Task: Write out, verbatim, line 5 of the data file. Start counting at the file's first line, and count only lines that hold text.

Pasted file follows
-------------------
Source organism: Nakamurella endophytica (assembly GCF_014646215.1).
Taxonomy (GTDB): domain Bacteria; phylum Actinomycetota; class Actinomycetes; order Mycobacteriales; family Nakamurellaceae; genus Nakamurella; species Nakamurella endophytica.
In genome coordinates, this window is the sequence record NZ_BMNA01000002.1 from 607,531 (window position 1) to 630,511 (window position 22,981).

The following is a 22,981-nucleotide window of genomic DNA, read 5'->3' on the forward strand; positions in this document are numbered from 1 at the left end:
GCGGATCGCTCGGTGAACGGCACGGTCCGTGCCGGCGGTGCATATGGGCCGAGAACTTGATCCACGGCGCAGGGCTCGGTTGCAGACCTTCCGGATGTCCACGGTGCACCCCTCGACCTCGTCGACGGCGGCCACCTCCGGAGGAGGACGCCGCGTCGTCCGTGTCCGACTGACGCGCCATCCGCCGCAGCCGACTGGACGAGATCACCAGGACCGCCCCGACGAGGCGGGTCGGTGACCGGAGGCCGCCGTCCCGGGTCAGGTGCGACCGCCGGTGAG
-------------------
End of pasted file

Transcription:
GCGGATCGCTCGGTGAACGGCACGGTCCGTGCCGGCGGTGCATATGGGCCGAGAACTTGATCCACGGCGCAGGGCTCGGTTGCAGACCTTCCGGATGTCCACGGTGCACCCCTCGACCTCGTCGACGGCGGCCACCTCCGGAGGAGGACGCCGCGTCGTCCGTGTCCGACTGACGCGCCATCCGCCGCAGCCGACTGGACGAGATCACCAGGACCGCCCCGACGAGGCGGGTCGGTGACCGGAGGCCGCCGTCCCGGGTCAGGTGCGACCGCCGGTGAG